4) Clinical Information: The clinical study done with the result obtained in accordance with the clinical trial protocol should be presented. As many outcomes from clinical trials as therapeutical actions need to be validated will be include, as well as the bibliographical information about other clinical trial that confirm the proposed pharmacological actions, photocopies of original articles or reference of clinical trials carried out, documented knowledge about the use of a natural drug for a given pathology defining the length of the treatment obtained according to experimentation.(11)

      5) Complementary information of the product: An informative sheet containing all the necessary data about the use of the product will be presented as well as the format of the labels and containers with the provided information, listing in the label the active ingredient with its common and scientific names.


    The different subdivisions in the form of chapter and subheadings included in the guidelines facilitate the organization of all the necessary considerations for the protocol design. The guidelines contains the information that researches in this field need for validation of the natural products' pharmacological activity by means of clinical trials.

    It`s very important to develop the investigations according the international requires, if we try to obtain natural products with efficacy, safety and quality, and the use of the guidelines helps to obtain this purpose. For another hand, the use of the guidelines makes more simple the procedures to the regulatory agencies because all the information that they need will be presented in a logical sequence and including all the aspects that they need to evaluate the studies.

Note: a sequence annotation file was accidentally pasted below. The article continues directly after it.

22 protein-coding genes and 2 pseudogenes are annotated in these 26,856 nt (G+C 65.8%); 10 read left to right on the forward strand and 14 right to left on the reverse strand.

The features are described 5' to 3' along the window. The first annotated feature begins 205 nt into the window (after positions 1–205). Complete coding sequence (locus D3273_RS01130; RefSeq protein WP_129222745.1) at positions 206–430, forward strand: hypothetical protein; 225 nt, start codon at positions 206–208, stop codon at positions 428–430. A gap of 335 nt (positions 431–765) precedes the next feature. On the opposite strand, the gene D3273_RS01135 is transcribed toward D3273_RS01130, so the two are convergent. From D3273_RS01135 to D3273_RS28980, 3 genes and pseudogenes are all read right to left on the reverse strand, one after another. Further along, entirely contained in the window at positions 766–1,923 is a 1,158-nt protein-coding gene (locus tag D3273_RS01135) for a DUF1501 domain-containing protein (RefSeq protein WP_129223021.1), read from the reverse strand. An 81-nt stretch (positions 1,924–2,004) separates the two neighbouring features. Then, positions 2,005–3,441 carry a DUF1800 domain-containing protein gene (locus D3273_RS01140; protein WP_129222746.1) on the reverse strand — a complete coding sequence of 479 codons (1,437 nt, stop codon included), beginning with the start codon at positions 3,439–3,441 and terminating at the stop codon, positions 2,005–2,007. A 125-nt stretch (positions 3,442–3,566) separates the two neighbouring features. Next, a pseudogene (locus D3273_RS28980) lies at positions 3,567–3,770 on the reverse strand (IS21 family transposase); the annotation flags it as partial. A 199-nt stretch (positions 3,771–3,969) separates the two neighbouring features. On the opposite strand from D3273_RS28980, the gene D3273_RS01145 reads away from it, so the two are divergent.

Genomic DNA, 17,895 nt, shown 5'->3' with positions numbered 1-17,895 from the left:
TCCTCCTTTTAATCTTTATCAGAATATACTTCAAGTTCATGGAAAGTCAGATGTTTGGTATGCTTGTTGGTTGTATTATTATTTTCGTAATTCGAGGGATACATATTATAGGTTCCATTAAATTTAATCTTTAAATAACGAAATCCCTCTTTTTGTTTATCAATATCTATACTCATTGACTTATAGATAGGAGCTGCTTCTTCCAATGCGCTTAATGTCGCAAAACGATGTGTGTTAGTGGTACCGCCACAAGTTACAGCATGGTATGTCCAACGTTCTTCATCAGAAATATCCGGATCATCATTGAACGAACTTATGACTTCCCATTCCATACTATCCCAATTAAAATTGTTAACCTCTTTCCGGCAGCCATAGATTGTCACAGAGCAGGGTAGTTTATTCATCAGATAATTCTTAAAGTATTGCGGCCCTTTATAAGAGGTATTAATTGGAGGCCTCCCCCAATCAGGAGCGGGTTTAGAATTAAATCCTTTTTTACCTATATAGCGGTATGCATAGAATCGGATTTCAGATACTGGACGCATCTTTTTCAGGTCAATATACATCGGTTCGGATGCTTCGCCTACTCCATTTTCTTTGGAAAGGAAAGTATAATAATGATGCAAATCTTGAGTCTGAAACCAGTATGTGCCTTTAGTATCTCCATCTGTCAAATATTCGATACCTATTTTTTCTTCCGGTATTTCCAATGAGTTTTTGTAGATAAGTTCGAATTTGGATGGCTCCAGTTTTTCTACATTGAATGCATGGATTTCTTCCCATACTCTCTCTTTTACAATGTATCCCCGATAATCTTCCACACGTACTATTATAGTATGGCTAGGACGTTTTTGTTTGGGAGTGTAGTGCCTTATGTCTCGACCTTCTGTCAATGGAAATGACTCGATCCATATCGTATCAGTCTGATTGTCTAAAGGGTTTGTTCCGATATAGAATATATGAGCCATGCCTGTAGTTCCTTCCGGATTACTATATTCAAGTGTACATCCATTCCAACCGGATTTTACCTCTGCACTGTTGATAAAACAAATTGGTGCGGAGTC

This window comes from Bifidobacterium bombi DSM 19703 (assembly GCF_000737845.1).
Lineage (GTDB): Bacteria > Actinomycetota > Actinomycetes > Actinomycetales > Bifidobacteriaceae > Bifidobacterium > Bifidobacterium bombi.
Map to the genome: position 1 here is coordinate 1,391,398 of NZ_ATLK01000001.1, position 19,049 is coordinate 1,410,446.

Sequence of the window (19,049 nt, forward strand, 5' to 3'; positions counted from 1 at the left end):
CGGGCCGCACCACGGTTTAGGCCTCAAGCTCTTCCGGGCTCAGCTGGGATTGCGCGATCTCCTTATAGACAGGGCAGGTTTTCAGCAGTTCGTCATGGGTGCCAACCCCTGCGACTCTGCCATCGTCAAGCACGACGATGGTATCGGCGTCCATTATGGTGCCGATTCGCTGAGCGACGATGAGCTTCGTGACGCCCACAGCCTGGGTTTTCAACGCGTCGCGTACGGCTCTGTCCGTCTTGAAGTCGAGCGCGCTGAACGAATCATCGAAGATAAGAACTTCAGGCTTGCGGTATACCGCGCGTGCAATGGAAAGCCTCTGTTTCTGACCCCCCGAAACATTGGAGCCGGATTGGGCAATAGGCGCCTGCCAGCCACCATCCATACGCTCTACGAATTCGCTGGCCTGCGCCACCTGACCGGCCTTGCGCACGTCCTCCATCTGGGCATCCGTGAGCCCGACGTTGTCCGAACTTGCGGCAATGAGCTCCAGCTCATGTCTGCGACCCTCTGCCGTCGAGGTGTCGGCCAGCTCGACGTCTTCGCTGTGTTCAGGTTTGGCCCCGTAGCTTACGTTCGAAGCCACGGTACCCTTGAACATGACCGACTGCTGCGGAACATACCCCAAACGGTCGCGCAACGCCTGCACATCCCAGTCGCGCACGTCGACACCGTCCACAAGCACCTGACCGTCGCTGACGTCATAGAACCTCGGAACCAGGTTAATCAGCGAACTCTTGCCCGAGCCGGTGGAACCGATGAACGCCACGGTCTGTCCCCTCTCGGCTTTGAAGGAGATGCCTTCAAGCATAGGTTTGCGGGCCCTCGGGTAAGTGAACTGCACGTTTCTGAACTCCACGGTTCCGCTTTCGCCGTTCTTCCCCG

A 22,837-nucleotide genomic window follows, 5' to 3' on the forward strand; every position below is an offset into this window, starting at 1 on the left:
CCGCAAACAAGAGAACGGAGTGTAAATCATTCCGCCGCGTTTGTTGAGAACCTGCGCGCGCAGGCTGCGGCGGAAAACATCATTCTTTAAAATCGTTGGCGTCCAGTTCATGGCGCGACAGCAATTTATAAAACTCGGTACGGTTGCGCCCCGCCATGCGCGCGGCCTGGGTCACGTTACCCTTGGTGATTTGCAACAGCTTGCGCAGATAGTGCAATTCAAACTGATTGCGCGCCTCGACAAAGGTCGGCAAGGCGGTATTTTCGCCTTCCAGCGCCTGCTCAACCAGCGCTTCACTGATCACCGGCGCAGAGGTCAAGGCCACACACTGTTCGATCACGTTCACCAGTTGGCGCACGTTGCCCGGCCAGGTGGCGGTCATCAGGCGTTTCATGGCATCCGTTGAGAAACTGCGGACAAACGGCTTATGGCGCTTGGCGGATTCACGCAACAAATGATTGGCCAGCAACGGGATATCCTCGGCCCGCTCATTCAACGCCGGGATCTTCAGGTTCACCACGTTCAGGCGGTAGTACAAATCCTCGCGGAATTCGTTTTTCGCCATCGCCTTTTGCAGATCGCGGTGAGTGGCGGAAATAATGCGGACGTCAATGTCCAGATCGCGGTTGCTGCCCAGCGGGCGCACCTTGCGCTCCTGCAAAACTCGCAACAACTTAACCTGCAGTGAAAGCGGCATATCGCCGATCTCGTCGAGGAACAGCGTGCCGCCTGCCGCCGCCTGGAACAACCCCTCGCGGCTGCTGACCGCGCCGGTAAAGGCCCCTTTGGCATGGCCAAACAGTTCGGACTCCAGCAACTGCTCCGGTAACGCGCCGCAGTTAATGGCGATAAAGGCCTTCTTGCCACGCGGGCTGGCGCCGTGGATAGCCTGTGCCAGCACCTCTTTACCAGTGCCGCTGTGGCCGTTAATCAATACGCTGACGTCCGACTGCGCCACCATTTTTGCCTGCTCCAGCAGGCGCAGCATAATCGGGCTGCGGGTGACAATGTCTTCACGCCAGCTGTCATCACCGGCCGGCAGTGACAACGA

In our opinion, the guidelines may represent an important instrument in the investigation of medicinal plants field, and the general use will be a relevant contribution to the scientific activity.


    A new guidelines proposal for herbal drug clinical trial protocols is proposed. It contains the most updated methodology and shows the level of documentation requirement needed for the clinical assessment of these products.


      1.Angell M, Kassirer JP. Alternative medicine. The risks of untested and unregulated remedies. N Engl J Med. 1998;339:839-41.

      2. Avilán JM. Medicamentos naturales o convencionales. Gac Méd Caracas. 2004;112 (1):1-2

      3. Discovery de salud [online]. Intentan impedir el uso curativo de los productos naturales. 2004 [accesed 03 Agosto 2005]. Available from:

      4. Okerele O. Programas de medicina tradicional: progresos y perspectivas. Crónicas de la OMS. 1984;38(2):83-88.

      5. García González, M. Legislación en iberoamérica sobre fitofármacos y productos naturales. San José Costa Rica, Editorial de la Universidad de Costa Rica, 2000.

      6. Morón F, Sierra P, Villán J, Martínez M. Programa de Medicina Herbolaria Tradicional en Cuba. Rev Cubana Med Gen Integ. 1991; 5(2):249-253.

      7. Centro para el Control Estatal de la Calidad de los Medicamentos. Registro de medicamentos herbarios. Rev Cubana Plant Med. 1999;1(4):44-47.